Train shed

A train shed is a building adjacent to a station building where the tracks and platforms of a railway station are covered by a roof. It is also known as an overall roof. Its primary purpose is to store and protect from the elements train cars not in use, The first train shed was built in 1830 at Liverpool's Crown Street Station.

Inside Isambard Kingdom Brunel's wooden train shed at Bristol Temple Meads.

The biggest train sheds were often built as an arch of glass and iron, while the smaller were built as normal pitched roofs.

The train shed with the biggest single span ever built was that at the second Philadelphia Broad Street Station, built in 1891.

Types of train shed

Early wooden train sheds

Ashburton

The earliest train sheds were wooden structures, often with unglazed openings to allow smoke and steam to escape. The oldest part of Bristol Temple Meads is a particularly fine – and large – example, designed by Isambard Kingdom Brunel with mock-hammerbeam roof.

Surviving examples include:

Classic metal and glass

The middle of the nineteenth century saw many large stations covered by iron, steel and glass train sheds, inspired by The Crystal Palace at The Great Exhibition in 1851. The best have been described as "like cathedrals" and feature curved roofs; other structures have pitched roofs.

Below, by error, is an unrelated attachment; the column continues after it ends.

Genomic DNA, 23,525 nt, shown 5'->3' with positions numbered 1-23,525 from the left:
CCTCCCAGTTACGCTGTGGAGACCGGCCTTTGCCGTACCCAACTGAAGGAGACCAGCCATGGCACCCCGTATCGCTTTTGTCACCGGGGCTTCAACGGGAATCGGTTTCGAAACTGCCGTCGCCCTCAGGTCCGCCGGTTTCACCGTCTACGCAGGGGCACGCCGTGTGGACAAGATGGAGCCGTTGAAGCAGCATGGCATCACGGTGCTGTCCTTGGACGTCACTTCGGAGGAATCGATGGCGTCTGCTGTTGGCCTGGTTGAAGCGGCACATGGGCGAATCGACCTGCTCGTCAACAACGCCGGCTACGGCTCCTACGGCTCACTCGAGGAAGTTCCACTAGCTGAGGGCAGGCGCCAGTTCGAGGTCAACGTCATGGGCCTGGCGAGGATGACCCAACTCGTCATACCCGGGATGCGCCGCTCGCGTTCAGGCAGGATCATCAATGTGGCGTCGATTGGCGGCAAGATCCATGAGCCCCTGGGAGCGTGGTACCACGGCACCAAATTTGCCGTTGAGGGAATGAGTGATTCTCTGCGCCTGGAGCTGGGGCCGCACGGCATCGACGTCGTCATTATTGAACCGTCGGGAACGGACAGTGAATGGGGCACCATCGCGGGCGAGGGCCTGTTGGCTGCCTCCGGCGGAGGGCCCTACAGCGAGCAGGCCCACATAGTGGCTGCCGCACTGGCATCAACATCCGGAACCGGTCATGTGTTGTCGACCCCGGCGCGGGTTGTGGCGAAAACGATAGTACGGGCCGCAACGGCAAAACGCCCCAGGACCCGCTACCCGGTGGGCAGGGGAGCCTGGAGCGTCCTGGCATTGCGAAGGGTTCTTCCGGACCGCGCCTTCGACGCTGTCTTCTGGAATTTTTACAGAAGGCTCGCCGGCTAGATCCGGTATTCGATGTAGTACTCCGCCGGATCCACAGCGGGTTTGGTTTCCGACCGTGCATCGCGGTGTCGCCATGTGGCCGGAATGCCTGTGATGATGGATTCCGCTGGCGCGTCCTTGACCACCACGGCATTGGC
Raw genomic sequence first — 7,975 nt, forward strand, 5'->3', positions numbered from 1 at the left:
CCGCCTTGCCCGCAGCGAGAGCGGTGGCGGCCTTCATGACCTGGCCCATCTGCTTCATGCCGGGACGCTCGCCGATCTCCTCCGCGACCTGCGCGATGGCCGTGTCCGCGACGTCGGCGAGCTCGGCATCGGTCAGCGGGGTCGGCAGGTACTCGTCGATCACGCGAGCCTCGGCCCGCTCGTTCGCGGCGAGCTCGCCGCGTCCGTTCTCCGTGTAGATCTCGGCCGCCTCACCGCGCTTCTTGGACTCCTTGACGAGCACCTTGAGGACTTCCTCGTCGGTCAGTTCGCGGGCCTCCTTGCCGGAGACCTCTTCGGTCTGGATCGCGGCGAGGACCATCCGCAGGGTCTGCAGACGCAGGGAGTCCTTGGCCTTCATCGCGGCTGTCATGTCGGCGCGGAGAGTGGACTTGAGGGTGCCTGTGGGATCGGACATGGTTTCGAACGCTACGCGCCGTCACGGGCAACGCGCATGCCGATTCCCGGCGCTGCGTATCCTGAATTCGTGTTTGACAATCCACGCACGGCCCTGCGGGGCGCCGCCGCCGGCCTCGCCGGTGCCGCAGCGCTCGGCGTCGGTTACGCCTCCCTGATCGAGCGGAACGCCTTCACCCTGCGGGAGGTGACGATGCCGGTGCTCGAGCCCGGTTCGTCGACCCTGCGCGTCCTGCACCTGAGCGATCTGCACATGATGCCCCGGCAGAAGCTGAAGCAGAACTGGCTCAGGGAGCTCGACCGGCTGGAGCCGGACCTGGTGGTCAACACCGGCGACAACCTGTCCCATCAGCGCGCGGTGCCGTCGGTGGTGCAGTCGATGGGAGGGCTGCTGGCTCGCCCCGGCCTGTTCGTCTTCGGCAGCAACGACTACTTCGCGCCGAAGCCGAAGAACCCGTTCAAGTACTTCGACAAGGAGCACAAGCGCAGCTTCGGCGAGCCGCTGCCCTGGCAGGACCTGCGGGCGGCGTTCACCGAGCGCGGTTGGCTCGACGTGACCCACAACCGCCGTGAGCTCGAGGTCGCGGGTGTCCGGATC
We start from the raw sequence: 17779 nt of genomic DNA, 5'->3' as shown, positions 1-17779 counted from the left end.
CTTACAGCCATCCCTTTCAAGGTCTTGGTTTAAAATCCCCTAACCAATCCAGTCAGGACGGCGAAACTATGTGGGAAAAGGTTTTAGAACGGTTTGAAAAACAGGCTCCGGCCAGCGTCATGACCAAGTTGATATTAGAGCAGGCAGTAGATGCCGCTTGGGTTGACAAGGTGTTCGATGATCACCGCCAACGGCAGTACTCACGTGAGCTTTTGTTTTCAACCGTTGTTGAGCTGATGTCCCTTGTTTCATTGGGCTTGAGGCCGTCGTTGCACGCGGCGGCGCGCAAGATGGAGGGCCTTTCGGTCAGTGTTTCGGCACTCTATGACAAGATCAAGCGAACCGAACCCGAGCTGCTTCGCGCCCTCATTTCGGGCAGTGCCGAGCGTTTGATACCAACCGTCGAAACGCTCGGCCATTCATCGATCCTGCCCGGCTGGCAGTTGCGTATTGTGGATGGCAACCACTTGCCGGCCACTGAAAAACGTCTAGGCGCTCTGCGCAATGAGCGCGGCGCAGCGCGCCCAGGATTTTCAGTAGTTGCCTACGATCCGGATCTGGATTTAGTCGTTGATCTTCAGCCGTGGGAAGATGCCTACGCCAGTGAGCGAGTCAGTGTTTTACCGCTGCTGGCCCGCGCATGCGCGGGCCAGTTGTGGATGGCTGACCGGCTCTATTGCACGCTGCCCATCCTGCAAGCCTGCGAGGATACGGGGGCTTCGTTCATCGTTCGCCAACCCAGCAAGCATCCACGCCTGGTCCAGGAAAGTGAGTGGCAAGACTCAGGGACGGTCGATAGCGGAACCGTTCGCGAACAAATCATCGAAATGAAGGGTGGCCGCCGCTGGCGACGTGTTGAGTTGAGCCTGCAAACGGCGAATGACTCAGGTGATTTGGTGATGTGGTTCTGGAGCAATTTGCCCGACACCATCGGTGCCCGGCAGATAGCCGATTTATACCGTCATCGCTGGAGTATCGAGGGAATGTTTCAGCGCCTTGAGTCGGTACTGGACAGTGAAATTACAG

Surviving examples of curved roof train sheds include:

Surviving examples of pitched roof train sheds include:

Surviving examples of Bush-type, developed by American civil engineer Lincoln Bush, and related train sheds include:

Surviving examples of other train sheds include:

Concrete

München Hauptbahnhof train shed, dating to the 1960s

The middle of the twentieth century saw concrete used as a structural material.

Surviving examples include:

Modern steel and glass

Waterloo International (across the foreground) with the older Waterloo station beyond (June 2004)

After many years with few, if any, significant new train sheds, recent years have seen some major stations given graceful train sheds by using modern technology.

Examples include:

In the United States, the Walt Disney World Monorail System has some trainsheds along its route, including the entrance-gate station and the main hall (or Grand Canyon Concourse) of the Contemporary Resort.

Open-air canopy

View through the open-air roof that encircles the platform area at Denver Union Station (May 2014)

Car barn

In North America tram cars, there called streetcars or trolleys, are sometimes stored in structures called car barns or car houses. These buildings are usually enclosed and provide cover for trams from the elements.

List of car barns:

Former Georgetown Car Barn, Washington, D.C. (between 1980 and 2006)

See also

References

  1. ProjectWest. "What's New?". www.rtd-fastracks.com. Retrieved 18 April 2018.
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